The Adventures of Miss Petitfour does pretty much what I like a book to do, it makes me hungry for cake and tea and cheese and adventures with a tablecloth; for another cat or two. (She has sixteen and no complaints at her end.) In fact the cats play a huge role in this gorgeous collection of sweet but not in any way saccharine stories. On the contrary, there’s much authorly humour, of the kind that allow two levels of reading: adult and child. Both will be amused but at different things.
We begin with an introduction to the lovely Miss Petitfour by way of an illustration “…just to be sure you recognize her”. (And is it just me or does she look a little like the also-clever-but-in-a-very-different-line-of-work, Tabatha Southey?) By the way, Emma Block’s colour illustrations throughout are a pleasure to contemplate all on their own and, in fact, the whole book feels a little like a kind of petitfour… beautifully made with tea and pastry endpapers, a fixed ribbon marker, the kind of smooth semi-gloss pages your hands happily glide over and over and the whole thing just the right size for holding comfortably with one hand, leaving the other available for tea drinking, cake noshing or petting of resident kitty. Because after reading this you may have to get at least one.
The opening story takes Miss P. and her sixteen cats on an outing to find marmalade. This naturally includes a visit to a bookshop, which is cleverly divided, as all book shops should be, into two sides, marked ‘ho-hum’, and ‘hum’… that is, one side for people who prefer “books where nothing ever happens” and the other for people who feel the need to “visit another planet, or to run away to sea to meet pirates, or to fall down holes, or to be blasted by a volcano, and that sort of thing.”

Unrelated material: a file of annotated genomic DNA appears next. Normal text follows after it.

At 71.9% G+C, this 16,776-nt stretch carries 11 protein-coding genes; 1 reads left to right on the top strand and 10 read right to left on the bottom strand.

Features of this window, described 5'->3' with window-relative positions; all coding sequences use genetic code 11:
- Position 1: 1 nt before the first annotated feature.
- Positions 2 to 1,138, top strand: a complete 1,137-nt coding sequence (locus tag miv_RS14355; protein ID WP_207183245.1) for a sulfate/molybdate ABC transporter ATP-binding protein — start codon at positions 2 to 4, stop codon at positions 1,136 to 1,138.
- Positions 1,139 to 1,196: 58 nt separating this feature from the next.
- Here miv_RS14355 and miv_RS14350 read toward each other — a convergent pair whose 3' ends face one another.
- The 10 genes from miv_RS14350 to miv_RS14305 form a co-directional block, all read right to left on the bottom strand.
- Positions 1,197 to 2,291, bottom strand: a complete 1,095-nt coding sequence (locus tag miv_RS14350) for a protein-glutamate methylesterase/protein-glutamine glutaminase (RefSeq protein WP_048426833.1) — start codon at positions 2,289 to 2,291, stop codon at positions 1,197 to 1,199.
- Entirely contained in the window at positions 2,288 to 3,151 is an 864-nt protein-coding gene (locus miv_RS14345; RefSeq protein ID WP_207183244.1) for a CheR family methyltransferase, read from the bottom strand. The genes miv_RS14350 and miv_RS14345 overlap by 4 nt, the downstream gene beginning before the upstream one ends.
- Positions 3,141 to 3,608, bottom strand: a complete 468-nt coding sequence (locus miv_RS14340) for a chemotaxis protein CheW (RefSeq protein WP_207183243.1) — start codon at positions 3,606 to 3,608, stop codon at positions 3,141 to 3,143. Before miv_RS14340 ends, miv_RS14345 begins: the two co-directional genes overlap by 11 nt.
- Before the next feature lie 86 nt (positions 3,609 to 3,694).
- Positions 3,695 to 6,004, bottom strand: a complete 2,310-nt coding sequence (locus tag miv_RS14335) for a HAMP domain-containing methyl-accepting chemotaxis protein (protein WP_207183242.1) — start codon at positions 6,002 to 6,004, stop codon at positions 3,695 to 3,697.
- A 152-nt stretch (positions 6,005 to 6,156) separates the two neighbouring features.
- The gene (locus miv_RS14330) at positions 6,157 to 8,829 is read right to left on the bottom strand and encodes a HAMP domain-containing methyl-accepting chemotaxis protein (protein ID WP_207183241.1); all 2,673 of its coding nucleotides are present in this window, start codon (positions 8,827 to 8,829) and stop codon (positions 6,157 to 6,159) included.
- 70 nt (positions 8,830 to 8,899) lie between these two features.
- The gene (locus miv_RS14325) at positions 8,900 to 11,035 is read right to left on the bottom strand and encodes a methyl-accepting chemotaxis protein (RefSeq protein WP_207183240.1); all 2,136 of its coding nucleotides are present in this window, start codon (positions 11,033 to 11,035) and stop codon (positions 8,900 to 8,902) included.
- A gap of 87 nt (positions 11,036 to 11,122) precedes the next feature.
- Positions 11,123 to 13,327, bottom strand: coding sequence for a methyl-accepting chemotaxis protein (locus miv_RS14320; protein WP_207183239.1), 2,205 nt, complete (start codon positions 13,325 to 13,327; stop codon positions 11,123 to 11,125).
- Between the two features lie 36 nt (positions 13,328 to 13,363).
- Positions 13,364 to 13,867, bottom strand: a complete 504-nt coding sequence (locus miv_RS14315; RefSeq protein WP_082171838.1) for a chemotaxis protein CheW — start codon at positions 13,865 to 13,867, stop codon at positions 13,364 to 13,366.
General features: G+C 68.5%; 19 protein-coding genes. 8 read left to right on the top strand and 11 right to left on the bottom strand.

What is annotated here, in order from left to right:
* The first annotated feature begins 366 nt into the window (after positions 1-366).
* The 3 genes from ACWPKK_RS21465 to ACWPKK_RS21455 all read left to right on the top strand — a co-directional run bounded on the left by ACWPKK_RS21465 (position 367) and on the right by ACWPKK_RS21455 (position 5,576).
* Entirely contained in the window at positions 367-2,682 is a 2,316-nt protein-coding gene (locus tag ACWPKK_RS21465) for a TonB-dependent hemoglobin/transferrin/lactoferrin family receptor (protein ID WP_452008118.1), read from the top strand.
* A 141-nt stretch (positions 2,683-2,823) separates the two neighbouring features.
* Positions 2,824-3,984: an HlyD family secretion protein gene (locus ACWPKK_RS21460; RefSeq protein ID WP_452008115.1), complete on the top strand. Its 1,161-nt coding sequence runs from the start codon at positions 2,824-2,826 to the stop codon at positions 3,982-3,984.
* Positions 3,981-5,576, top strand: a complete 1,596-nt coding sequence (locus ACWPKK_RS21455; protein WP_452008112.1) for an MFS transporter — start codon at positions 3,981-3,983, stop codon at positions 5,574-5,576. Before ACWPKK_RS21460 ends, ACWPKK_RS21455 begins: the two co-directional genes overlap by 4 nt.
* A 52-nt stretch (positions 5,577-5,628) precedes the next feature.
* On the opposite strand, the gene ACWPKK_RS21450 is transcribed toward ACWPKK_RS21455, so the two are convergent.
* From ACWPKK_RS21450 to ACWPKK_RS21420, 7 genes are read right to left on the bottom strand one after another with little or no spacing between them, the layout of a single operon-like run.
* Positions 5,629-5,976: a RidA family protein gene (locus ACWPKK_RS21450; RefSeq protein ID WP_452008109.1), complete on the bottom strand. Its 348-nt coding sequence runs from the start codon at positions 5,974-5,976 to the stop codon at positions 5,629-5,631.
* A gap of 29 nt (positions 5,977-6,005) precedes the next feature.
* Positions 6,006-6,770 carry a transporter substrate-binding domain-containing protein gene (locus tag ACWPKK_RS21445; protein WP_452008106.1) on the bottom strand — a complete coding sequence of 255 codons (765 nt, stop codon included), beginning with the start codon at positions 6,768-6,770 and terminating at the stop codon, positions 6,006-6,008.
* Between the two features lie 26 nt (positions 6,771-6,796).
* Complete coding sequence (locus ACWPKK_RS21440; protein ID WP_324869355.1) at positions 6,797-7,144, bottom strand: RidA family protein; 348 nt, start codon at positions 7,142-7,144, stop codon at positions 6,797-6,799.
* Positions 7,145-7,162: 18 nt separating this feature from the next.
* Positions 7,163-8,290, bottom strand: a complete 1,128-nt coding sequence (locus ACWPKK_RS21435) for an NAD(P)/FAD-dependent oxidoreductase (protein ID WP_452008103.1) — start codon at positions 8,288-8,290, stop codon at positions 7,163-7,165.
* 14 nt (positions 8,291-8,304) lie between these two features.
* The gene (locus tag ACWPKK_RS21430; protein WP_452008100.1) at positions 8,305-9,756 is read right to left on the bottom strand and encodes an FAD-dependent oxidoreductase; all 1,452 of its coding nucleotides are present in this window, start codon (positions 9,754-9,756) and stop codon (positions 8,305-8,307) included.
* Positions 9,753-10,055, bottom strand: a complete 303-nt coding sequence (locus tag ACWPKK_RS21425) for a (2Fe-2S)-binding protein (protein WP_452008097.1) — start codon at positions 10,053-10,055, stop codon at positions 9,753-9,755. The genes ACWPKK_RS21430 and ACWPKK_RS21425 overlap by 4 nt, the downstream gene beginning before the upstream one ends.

Wind plays a role, as wind ought. (Miss P. has a good command of air currents generally, a characteristic missing in most protagonists.)“It is often the case that the wind is not blowing in the right direction. This is just another tiresome fact of life, like the fact that your feet grow too big for your favorite shoes, or that your favorite crayon gets shorter and shorter the more you use it.”
In the story ‘Birthday Cheddar’, my personal favourite, we go in search of Minky’s gift (she’s a “snow-pawed cat,” who fancies cheese). Correction, not merely fancies… “… she adored cheese, flirted with it, danced with it and brought it lovely presents, like pebbles from the garden, before devouring it with her little Minky teeth.” There follows a description of how Parmesan affects the leaves of a salad and how, on cheese toast, the “cheddar melted into every little crevice and crater…” And that’s just for starters. The whole passage is delicious. And then, because we aren’t happy/hungry enough, Michaels lists ten or so varieties of cheese. Minky of course has a cheese calendar that she sleeps with on which “Each month there was a big picture of a different kind of cheese in a mouthwatering pose: blue cheese cavorting with pears, cheddar laughing with apples, Gruyere lounging with grapes, Edam joking with parsley.” (Oh how I covet this calendar!)
Lessons on the art of storytelling are a brilliant thread throughout in highlighted, upper-case or bold type. Michaels points to words and phrases such as ‘unbelievably’, ‘by great good fortune’ and ‘by chance’, etc., revealing them as the devices they are to change the course of the story. And then she uses them to do just that. And then she might digress, telling us (in parenthesis) that this is a digression. It’s all so beautifully, tongue-in-cheekily done, like the ways of a favourite eccentric teacher.
So, yes, this is one seriously charming, creative and really quite perfect kid book (recently and somewhat reluctantly passed on to my niece) that any adult will easily love. Impossible to meet Miss Petifour, to travel with her in this tablecloth riding, tea drinking, food-filled land where you are encouraged (by Miss Petitfour herself) to hear only the parts of sentences you like the sound of… and not come away feeling just a bit lighter for it.
“Some adventures are so small, you hardly know they’ve happened. Like the adventure of sharpening your pencil to a perfect point, just before it breaks and that little bit gets stuck in the sharpener.”
One flaw, and that’s the unfortunate and (always) annoying use of U.S. spelling. Flavor. Color. Etc. Boo to that.
Three thumbs up to everything else.